Judge rules father’s interview admissible in trial about children tied up in Walmart parking lot

Adolfo and Deborah Gomez, of Northlake, Ill., were arrested June 13, 2012, after two of their children were found bound by their hands and feet in a Lawrence Wal-Mart parking lot.

Douglas County District Judge Paula Martin on Friday denied a motion to suppress a police interview with an Illinois man accused of binding two of his children by their hands and feet June 13 in the parking lot of a Lawrence Walmart.

Aldolfo Gomez, 52, and his wife, Deborah Gomez, 43, of Northlake, Ill., face two counts each of child abuse stemming from the incident in which police found two of their children, ages 5 and 7, bound near the family’s vehicle.

The interview in question took place about an hour after Aldolfo Gomez was Tasered by police in the Walmart parking lot. Gomez’s court-appointed attorney, Elbridge Griffy, argued Friday that the interview should be tossed out because of Gomez’s mental state at the time.

Gomez testified at the hearing, saying he hadn’t slept in nine days, and felt he was in a dream when first approached by police.

“I wasn’t sure if he (the police officer) was real or not,” Aldolfo said.

Police interviewed Aldolfo for about 30 minutes the day of his arrest, and Aldolfo testified he remembered little of the interview.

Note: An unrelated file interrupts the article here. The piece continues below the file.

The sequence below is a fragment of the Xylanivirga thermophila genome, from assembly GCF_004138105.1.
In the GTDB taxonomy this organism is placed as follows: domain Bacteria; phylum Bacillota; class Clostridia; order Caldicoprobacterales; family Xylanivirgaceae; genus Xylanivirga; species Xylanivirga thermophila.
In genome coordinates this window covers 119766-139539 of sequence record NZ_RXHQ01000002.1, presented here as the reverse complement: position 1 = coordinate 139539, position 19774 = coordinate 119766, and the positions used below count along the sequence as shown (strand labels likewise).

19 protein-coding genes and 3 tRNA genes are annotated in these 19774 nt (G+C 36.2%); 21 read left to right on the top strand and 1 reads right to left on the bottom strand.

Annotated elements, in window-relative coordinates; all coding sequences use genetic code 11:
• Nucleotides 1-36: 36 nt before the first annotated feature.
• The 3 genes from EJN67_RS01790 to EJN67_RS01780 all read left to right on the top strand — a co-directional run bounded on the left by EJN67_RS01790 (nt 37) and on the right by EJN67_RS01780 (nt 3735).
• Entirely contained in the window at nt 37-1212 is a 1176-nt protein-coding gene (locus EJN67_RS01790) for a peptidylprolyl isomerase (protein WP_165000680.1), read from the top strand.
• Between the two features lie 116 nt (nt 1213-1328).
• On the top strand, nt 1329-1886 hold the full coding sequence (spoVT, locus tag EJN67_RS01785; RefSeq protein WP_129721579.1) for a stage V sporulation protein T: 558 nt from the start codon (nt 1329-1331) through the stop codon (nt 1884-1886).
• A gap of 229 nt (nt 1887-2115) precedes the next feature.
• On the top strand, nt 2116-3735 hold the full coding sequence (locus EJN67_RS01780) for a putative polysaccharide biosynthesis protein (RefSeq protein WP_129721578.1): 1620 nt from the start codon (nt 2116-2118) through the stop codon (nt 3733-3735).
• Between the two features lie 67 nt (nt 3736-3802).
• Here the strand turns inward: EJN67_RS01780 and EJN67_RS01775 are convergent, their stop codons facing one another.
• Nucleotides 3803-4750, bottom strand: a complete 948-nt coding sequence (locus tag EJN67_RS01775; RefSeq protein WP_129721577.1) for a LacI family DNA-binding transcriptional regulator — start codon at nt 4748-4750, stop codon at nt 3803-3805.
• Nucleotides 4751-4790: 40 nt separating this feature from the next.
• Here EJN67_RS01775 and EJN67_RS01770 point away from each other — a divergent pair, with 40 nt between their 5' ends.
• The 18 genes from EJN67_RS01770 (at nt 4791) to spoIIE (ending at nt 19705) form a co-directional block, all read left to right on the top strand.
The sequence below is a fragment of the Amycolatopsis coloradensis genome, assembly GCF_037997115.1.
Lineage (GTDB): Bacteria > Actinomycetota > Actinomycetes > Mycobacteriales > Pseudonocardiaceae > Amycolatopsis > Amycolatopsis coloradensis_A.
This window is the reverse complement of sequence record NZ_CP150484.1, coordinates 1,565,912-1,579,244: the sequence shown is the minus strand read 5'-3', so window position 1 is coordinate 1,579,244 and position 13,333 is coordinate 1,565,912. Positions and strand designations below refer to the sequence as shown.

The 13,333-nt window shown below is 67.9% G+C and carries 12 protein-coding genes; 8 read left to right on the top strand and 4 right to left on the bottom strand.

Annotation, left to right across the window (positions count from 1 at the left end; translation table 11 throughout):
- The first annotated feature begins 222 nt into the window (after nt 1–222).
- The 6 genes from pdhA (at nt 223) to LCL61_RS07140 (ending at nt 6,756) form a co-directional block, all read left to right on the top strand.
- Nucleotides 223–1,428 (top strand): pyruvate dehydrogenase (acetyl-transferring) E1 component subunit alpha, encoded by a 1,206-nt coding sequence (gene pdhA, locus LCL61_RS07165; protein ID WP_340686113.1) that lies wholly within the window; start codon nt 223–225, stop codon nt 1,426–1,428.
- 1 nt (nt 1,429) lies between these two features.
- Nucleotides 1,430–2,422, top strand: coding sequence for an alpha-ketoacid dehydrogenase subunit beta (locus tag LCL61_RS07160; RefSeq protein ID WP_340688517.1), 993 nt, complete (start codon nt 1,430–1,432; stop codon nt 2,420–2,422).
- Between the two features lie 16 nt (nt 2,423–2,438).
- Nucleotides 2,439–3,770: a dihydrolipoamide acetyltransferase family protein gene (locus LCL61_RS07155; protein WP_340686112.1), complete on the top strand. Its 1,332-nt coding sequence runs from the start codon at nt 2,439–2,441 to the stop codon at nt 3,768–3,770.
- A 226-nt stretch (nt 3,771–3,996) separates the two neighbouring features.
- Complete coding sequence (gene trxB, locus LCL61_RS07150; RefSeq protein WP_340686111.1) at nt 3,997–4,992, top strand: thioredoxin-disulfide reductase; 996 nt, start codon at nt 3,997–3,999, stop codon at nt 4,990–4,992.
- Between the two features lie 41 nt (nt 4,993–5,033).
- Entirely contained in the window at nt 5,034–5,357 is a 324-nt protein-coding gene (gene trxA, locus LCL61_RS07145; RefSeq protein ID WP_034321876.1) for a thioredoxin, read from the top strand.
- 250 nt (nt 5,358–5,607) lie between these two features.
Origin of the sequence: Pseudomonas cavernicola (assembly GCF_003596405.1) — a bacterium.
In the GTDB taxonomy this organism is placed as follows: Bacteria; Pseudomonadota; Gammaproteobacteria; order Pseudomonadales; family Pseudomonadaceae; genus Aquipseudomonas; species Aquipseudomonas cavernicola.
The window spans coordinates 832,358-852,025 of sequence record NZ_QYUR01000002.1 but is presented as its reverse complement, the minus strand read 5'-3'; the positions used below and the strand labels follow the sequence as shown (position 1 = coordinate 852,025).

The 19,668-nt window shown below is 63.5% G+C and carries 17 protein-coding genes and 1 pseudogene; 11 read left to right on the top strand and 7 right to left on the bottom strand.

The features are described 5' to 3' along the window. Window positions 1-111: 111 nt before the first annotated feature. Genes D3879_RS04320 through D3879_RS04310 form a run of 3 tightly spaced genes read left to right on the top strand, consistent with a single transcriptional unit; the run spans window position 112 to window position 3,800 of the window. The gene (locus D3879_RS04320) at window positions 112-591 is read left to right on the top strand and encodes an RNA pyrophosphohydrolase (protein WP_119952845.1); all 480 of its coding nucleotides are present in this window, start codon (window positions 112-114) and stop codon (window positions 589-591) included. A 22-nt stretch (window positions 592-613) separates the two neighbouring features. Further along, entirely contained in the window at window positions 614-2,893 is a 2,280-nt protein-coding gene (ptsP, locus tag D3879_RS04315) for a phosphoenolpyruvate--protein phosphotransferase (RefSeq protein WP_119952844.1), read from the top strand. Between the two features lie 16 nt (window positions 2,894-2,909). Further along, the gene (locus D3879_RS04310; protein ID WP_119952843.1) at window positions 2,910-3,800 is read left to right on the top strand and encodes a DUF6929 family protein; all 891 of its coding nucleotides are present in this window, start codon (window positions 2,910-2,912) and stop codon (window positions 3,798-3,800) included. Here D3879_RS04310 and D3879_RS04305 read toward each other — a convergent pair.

“It was a haze,” he said.

Aldolfo also said he feared for his children’s lives and felt demons were after his family.

But Lawrence Police Det. Randy Glidewell, who conducted the interview, said Aldolfo appeared physically and mentally competent to understand his rights and answer questions.

“I didn’t notice any medical distress,” Glidewell testified. Gomez “was coherent and thought process was fine.”

Though Gomez mentioned demons, Glidewell said Gomez did not exhibit any signs of experiencing hallucinations during the interview.

Gomez declined an attorney and waived his Miranda rights during the interview.

“They may be unusual statements,” said Martin of Gomez’s mention of demons. “But there was no evidence he was hallucinating.”

Martin had previously ruled that Gomez was competent to stand trial.

Gomez is scheduled for trial Nov. 5, and his wife is scheduled for trial Oct. 22.

The couple also face five counts each of aggravated child endangerment for alleged treatment of the two young children and three older ones, ages 12, 13 and 15, whom police found in the vehicle. The older ones were not bound when police found them.

Douglas County prosecutors said the children have been placed in protective custody. The parents remain in the Douglas County Jail in lieu of $50,000 bond each.